Artificial Intelligence

Degree of Difficulty: Assessing When Machines Will Match Human Skills

The rapid pace of artificial intelligence (AI) development has led many to wonder when machines will match or surpass human capabilities across different domains. While AI has made huge strides in recent years, some skills remain incredibly difficult to automate. Understanding the key elements that make certain human skills challenging to replicate can provide insight into the trajectory of AI progress.


The idea of intelligent machines matching or exceeding human skills invokes both awe and apprehension. On one hand, advancements could free humans from dull or dangerous work and augment our capabilities. On the other, it raises concerns about displacement of jobs and ways AI could be misused if unchecked.

As AI capabilities grow, it’s important to evaluate different skills objectively, weighing both the technical complexity required and the nuanced understanding needed to master them. Appreciating the degree of difficulty can illuminate where machines may complement humans versus replace them in the nearer term. It also highlights areas requiring more research and development investment to achieve human-level proficiency.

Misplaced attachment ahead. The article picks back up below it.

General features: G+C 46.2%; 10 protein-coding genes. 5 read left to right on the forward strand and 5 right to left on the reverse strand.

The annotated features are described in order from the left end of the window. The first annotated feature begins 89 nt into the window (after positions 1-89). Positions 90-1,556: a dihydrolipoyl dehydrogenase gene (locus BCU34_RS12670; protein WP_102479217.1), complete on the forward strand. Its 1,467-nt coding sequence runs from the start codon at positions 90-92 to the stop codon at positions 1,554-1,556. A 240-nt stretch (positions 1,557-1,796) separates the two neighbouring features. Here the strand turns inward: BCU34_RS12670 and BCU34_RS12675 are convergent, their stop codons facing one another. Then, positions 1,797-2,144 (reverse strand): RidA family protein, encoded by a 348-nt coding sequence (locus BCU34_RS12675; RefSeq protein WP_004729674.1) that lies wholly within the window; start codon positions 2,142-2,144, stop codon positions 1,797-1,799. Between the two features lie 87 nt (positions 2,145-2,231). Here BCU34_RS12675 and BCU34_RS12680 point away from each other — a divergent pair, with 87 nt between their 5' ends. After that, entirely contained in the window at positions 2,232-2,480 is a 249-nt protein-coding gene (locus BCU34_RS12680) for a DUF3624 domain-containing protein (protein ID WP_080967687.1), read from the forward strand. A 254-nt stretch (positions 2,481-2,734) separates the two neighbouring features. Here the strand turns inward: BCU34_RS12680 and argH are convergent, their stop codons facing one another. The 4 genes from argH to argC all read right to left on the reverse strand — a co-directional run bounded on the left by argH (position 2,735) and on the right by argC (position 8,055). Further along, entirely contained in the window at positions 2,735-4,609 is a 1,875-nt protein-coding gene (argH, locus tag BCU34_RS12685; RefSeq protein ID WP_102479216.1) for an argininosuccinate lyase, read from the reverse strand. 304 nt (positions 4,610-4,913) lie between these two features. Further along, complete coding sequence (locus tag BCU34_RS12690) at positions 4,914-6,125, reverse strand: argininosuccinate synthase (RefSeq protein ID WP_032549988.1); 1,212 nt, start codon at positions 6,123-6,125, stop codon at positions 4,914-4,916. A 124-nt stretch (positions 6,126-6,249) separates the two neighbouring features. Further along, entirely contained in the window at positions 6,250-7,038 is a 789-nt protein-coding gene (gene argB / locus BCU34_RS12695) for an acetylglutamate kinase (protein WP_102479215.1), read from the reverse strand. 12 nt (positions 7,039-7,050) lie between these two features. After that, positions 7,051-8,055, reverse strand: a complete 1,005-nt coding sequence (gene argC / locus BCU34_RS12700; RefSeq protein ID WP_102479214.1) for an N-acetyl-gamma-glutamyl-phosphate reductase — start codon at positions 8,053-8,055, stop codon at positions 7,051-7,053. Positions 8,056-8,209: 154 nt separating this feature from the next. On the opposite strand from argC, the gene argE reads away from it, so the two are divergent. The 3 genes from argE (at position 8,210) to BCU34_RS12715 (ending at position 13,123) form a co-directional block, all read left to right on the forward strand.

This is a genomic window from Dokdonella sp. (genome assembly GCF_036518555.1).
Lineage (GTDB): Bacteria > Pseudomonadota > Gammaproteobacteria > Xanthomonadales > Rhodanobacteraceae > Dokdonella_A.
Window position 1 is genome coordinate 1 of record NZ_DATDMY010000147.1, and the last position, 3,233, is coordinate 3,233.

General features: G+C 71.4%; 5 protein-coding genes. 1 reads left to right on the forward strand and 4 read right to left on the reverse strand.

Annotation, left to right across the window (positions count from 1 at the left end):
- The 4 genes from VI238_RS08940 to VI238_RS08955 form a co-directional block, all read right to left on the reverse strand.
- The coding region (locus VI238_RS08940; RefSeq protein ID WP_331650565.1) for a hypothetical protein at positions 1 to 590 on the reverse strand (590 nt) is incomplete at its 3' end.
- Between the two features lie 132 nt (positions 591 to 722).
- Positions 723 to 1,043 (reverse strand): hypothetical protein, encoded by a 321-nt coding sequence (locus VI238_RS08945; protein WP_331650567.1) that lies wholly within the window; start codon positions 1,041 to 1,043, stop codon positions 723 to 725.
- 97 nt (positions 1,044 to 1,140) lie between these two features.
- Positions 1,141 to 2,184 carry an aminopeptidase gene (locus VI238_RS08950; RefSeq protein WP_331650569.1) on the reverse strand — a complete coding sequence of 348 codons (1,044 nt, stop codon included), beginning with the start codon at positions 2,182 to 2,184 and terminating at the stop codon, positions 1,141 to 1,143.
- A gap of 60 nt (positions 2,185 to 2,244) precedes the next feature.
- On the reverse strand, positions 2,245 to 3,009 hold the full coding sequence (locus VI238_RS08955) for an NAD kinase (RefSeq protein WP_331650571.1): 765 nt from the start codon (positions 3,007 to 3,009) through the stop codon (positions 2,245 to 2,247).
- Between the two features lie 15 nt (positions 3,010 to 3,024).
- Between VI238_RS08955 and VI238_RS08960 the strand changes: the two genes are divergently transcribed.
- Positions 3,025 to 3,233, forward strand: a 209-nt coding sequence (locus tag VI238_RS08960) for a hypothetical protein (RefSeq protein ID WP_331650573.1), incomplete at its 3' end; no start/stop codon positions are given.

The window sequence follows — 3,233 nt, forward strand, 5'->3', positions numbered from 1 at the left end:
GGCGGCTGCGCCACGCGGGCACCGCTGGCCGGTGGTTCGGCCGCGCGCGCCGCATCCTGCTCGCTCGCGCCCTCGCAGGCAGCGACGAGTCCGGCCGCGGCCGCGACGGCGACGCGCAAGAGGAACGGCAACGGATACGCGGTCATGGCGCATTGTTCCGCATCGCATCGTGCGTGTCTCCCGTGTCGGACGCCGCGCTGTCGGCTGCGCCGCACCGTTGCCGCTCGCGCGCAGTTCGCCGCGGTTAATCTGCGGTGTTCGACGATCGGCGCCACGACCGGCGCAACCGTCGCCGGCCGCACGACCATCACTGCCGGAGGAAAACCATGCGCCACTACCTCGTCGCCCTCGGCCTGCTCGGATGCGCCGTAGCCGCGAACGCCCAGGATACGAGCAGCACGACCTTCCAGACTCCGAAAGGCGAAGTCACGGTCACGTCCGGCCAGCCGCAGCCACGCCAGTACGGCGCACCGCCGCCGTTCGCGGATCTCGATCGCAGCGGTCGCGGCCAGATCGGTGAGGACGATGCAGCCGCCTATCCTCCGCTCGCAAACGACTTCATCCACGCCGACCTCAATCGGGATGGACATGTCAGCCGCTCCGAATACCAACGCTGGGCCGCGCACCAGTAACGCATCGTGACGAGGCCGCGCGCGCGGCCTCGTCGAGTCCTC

This article examines key factors that make some human capabilities easy, moderate or difficult to automate. It provides examples across domains like sensory perception, language use, creative thinking, social skills and general intelligence. While the pace of progress makes firm predictions impossible, analyzing the complexity provides perspective on the trajectory of AI advancement.

Why Assessing Degree of Difficulty Matters

Predicting which human skills will be automated next and the timeline for achieving that is more art than science currently. AI systems rely on data, code and compute power, while human cognition emerges from brains containing billions of neurons and synapses. Comparing the two can feel like contrasting apples and oranges.